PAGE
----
Fabiola Santiago

Suffering from Donald Trump & Fidel Castro fatigue? Try this.

Newspapers headlining President-elect Donald Trump's victory over Hillary Clinton in a newsstand in Rome on Nov. 10, 2016.
Newspapers headlining President-elect Donald Trump's victory over Hillary Clinton in a newsstand in Rome on Nov. 10, 2016. AP

I’m worse than a news junkie. I’m an abuser of the stuff, which is several steps up from mere consumer. I’m an addict. I’m a newsaholic. And I’m not alone; #newsaholic is a hashtag, an app, and although not yet in a proper dictionary, watch for it any time now.

In the days when newsprint reigned supreme, inevitably a relative asked at family gatherings: “Where’s Fabiola?”

Answer: In a corner, behind the newspaper hiding my face.

These days, it’s worse. I can be found immersed in the endless supply of connections to news on my iPad. Be honest, you too. You’re here reading this, most likely on social media.

Being one of the perpetrators, a journalist tasked with critically assessing the news, I’m the last person I know who should be whining about the overabundance. But I’m suffering from a terrible case of news fatigue, thanks to the pungent combination of a Donald Trump upset victory and a Fidel Castro death foretold but no less eventful, unfolding over nine long days of touring ashes and nonstop coverage from Havana to Miami.

It’s not only the demands of living in a state of constant change and history-making events that’s exhausting, but their amplification and distortion in the social media clutter. Everyone is savant and critic. Everyone has an opinion you must read, a video you must see! Hard to tell what’s real and worthy from what’s junk, and worse yet, who’s telling the truth.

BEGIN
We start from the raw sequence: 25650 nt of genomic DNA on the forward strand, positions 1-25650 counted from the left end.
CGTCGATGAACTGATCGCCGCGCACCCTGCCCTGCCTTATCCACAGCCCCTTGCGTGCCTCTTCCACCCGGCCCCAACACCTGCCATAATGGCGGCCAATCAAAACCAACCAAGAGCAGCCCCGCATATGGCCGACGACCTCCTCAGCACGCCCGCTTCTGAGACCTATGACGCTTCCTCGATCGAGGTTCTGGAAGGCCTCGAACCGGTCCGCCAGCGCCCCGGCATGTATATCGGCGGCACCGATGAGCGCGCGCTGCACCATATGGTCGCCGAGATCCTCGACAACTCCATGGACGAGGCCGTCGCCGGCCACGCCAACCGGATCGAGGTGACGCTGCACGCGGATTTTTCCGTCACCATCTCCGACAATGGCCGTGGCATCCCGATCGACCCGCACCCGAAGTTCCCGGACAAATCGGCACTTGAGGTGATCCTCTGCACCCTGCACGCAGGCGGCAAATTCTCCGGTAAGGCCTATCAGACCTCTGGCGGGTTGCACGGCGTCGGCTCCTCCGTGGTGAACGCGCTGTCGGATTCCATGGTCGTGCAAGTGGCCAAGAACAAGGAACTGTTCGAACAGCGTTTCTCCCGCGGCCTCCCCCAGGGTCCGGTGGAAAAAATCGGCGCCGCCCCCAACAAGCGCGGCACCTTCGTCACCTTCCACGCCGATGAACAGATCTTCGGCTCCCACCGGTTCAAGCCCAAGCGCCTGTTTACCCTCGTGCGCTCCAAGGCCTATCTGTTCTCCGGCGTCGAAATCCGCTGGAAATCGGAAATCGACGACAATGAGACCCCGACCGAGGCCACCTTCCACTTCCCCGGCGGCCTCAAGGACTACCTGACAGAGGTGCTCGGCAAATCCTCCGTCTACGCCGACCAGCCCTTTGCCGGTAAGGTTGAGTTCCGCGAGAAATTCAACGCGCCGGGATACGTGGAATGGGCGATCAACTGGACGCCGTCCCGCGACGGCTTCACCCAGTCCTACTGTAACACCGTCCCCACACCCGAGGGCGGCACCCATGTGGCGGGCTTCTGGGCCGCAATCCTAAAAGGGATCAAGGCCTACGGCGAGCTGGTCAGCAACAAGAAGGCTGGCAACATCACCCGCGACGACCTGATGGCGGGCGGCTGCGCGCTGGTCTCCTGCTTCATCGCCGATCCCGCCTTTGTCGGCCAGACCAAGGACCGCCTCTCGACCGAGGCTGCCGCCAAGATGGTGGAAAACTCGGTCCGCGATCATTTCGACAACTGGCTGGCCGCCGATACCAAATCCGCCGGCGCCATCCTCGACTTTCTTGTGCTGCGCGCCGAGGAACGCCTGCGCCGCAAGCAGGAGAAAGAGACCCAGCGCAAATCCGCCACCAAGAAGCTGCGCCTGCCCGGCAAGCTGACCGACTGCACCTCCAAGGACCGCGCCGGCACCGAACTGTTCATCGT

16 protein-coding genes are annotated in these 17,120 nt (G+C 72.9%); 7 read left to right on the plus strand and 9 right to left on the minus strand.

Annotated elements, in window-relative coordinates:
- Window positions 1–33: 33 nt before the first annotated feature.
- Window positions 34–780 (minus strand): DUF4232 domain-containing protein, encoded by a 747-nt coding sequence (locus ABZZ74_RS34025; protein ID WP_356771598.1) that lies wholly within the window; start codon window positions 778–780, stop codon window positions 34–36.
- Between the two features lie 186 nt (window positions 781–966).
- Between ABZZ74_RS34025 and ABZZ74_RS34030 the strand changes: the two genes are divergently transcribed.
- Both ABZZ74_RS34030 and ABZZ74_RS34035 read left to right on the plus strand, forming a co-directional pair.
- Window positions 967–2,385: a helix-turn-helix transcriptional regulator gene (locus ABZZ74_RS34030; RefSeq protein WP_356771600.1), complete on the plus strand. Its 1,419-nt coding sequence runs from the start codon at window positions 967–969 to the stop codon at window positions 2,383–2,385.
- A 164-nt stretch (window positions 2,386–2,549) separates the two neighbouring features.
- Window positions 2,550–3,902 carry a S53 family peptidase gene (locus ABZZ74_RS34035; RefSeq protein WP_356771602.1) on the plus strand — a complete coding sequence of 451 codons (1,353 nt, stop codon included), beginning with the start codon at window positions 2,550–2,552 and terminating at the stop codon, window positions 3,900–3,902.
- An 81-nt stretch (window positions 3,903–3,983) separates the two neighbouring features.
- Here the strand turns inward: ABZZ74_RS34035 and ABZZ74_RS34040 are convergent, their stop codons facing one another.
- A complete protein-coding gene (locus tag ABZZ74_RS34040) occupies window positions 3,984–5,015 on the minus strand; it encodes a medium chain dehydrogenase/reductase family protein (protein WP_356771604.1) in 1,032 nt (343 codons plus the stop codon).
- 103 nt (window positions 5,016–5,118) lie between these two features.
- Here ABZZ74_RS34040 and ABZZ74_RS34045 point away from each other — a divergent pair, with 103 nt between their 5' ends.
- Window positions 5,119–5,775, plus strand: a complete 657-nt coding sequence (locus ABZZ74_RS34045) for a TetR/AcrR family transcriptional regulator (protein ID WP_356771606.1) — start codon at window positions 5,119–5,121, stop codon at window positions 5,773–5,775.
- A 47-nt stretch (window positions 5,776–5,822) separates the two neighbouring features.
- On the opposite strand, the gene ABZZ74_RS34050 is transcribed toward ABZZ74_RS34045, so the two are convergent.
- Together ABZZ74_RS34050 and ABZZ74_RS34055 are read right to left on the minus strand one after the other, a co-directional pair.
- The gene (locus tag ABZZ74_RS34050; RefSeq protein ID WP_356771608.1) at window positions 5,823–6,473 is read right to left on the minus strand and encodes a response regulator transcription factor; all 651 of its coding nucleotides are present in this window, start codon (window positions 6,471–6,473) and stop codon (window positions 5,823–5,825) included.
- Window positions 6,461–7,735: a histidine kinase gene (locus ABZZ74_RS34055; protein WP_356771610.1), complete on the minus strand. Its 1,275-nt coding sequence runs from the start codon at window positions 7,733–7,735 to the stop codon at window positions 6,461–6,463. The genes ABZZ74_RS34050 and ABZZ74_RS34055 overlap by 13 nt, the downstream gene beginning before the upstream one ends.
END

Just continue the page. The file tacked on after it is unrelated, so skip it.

But the shooting in a popular Washington, D.C., restaurant on Sunday — motivated by the spreading of false conspiracy news — proves the point that this state of being is very bad for all of us.

News addiction is a diagnosable disease. I should know.

After a long day of work in news, I often fall asleep to the melodious voice of Charlie Rose doing an interview or our cantankerous representatives battling it out on C-SPAN reruns of congressional hearings. I’m so in my element in the company of current affairs that this kind of talk is like a lullaby. Works better at surrendering to sleep than the white-noise trinket I bought at the pharmacy.

It’s too much. You wake up programmed for battle.

On Tuesday, I saw #Moncada trending on Twitter.

Oh no, I thought, here we go again. Are we still not done burying the dictator who rose to prominence when he and a band of rebels attacked the Moncada barracks in eastern Cuba on July 26th, 1953?

Turned out the news came out of Chicago. The White Sox acquired infielder Yoan Moncada, a recent cubanito émigré considered baseball’s top prospect. Imagine my delight. It’s been that bad a year. I’ll take any good news.

Maybe it’s not the news itself that’s wearing on the soul, but the stark reality of the times: Working people voting against their own best interests and electing a wealthy autocratic right-winger. People who enjoy the privileges of democracy and should know better than to idolize a dictator by desperately reaching for some silver lining to repression. It’s alarming and disheartening.

I know of only two things that soothe the news-weary soul: giving and traveling. ’Tis the season to do both.

The Miami Herald Wish Book, the annual charity and donation drive, is full of stories about courageous people who struggle everyday against tremendous odds — and need your help. Samantha, a little girl severely burned when a pressure cooker full of scalding hot water exploded, needs a prosthetic leg. Lois, a 65-year-old cook at Goodwill Industries, needs dental help. Vernice, a young mom who was once in foster care, needs assistance to keep her family together. Donate and make a difference.

If you have time and money, buy a plane ticket, go somewhere.

Most people know Mark Twain’s famous quote about the unrivaled benefits of travel, but most people only remember the shortened version.

“Travel is fatal to prejudice, bigotry, and narrow-mindedness and many of our people need it sorely on these accounts,” Twain wrote in 1869. “Broad, wholesome, charitable views of men and things cannot be acquired by vegetating in one little corner of the earth all one’s lifetime.”


There’s a recipe fit for Trumpian, post-Castro times. Try leaving your little corner.

Give, travel, and pray for better days.